Black Beans and the No CSA Blues

About the third night of black beans in a row (black beans with squash galette, black beans and rice, black beans in tacos), I realized I had the No CSA Blues – inertia, listlessness in the grocery store, a failure of imagination. It’s not that the Co-op doesn’t have food, but I’m missing the guidance – and the box of prompts.

I loved our CSA in Alaska – no matter the short season and the preponderance of greens and beets – it was a thrill to have freshly harvested vegetables on the Last Frontier. But the dependence I’ve formed on the Red Dog’s produce is more extreme. I rarely write a proper list from a recipe and take it to the store. I like best to make do with what’s in the fridge. So without the CSA I come up short. In Red Dog’s CSA season (all but a couple of months of the year), there’s always something good.

With the young couple who joined us in Hawaii we talked about black beans (in addition to cats), and they asked about cooking them. So – a little black bean cooking encouragement for dried bean beginners (like I was before the blog). Martha Stewart’s recipe has become second nature (supplied a year ago by the mother of my young friend). While simple, beans need time on the stove, so they’re good to cook on a Saturday – or an evening while watching a movie.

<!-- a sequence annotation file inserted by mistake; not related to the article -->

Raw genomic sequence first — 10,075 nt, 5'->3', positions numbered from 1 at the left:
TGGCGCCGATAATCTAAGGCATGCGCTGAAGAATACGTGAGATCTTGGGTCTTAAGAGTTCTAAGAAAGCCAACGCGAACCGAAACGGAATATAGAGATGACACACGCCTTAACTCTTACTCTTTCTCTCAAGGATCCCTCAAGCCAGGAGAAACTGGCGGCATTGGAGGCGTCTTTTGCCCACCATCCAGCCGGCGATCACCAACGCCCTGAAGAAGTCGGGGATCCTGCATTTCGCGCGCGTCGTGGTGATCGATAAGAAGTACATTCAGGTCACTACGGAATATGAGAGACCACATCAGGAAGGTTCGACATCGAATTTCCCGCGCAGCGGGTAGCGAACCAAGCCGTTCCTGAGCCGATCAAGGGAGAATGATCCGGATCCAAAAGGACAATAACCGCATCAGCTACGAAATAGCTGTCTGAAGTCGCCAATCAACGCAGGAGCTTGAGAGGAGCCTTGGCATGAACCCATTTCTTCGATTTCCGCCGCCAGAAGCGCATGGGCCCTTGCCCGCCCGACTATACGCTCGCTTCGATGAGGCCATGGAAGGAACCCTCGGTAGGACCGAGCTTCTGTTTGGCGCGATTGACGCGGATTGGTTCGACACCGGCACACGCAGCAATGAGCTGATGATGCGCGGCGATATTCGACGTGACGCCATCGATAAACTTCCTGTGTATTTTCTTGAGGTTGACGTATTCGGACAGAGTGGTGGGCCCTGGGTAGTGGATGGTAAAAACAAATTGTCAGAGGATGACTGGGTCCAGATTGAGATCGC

In spite of Bittman’s advice, I do soak two cups of beans overnight. They serve as sign of intention when I wake up to plumper beans pushing through the water over top of them. I add more water to cover till I’m ready to cook.

Rinse the beans and put in a big pot. The recipe calls for eight cups of water – but seven cups with well-soaked beans is adequate. You want enough so the beans stay covered during cooking, but not so much that you end up with more bean broth than you want.

Throw in two onions, just peeled and quartered, five garlic cloves peeled and smashed with the handle of a knife. Add two tablespoons of red vinegar. I take Bittman seriously about salt during cooking. I add a teaspoon to begin with, and try to remember the other mid-way in the cooking.